The Art (and Work) of Listening

I talked about listening as a key action that can help build trust (full post here) but wanted to dive in a bit deeper because it is so important.

I think we’ve all heard that we should be a good listener, right?

  • Listen to your school teacher
  • Listen to your parents
  • Listen to your significant other
  • Listen to your boss
  • Listen to a friend

…and the list goes on.

Listening truly is one of the most important ways we can build relationships, and lead effectively.

I am reminded of this blog post by Lolly Daskal, which I first read a few years ago.  The whole post isn’t very long, but I want to share a few highlights:

1) The most basic human need is to understand and to be understood.

2) The essence of listening is in silence:

Do not judge

Do not question

Do not fix

3) For many, being silent feels like being inactive. But listening is the act of paying attention, the act of consideration.

…all of which are such insightful points about listening.  Think about each one for a minute.  Such good stuff.  I agree completely with all three!  Leadership and trust are built on this understanding.

So why, then, don’t more people listen?  Why is this such a difficult skill to master?

My simple response:  it is a difficult skill to master because it’s hard.  If it were as easy as it appears (and let’s be honest, it looks quite easy – just sitting there while the other person talks), everyone would feel understood by everyone they talked to.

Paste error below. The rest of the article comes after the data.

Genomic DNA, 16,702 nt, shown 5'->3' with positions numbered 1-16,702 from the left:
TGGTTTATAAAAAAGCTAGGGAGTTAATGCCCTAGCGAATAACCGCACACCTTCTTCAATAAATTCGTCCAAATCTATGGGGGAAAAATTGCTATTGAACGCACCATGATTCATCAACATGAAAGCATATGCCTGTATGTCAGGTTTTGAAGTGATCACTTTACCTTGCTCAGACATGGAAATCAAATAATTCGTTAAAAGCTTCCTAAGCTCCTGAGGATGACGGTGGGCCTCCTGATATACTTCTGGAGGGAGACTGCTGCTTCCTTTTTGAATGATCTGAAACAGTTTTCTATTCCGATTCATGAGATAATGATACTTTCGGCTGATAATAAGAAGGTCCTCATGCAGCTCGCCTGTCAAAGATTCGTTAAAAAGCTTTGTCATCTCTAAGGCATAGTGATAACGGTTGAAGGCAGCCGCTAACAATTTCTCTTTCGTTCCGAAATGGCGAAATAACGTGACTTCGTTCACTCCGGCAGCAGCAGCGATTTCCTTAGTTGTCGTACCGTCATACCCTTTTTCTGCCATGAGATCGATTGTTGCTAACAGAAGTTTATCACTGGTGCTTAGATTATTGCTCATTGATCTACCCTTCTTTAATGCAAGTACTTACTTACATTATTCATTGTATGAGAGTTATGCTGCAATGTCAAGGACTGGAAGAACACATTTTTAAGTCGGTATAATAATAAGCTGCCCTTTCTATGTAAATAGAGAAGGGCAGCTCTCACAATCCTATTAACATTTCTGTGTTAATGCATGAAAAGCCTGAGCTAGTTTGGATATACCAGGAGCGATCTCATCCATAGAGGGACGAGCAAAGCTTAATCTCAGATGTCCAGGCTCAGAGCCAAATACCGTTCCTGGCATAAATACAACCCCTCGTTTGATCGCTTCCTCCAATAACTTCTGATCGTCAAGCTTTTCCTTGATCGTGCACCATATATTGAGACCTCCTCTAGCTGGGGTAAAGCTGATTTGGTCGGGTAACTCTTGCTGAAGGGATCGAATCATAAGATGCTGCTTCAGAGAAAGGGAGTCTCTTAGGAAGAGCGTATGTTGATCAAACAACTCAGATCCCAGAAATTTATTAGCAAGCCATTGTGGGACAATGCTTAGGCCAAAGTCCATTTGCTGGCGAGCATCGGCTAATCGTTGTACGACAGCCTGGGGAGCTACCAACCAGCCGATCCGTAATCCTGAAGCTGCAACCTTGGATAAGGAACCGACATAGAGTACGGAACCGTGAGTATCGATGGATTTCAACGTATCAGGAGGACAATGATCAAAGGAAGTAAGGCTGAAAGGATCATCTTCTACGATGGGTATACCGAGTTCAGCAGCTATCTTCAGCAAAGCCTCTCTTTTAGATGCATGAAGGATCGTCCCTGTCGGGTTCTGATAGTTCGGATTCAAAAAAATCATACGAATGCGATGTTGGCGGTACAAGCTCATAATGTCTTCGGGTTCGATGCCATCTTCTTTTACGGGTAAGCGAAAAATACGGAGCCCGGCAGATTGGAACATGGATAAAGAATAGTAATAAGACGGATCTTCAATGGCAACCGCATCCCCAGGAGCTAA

Not only is it hard to do, but it’s hard to practice, and hard to master.  Much like any other skill – speaking  a language, playing an instrument, learning a programming language – it takes diligent effort and attention to master.

But the good news?  You can get better at it, and you will improve with practice.

How, exactly?

Just start!

Pick one person, one conversation, and have a conversation with them in which you just listen.  Only listen.  Ask questions to clarify and understand, but let them do all of the talking.

Listen.  Do it well once, then do it well again.  One conversation at a time.  One person at a time.

At work, maybe you can challenge yourself this week to undertake a conversation with someone you lead (perhaps even someone with whom you are trying to build trust & confidence).  See if this act of listening helps you gain traction in building your relationship.  Use the description above – don’t just listen to respond, listen to learn & understand.

Remember, there will be times (maybe more than we realize) where we should simply listen.  Don’t judge, don’t question, don’t fix.  Just listen!

 

One thought on “The Art (and Work) of Listening

  1. Pingback: The single hardest thing about management… | Real. Simple. Leadership.

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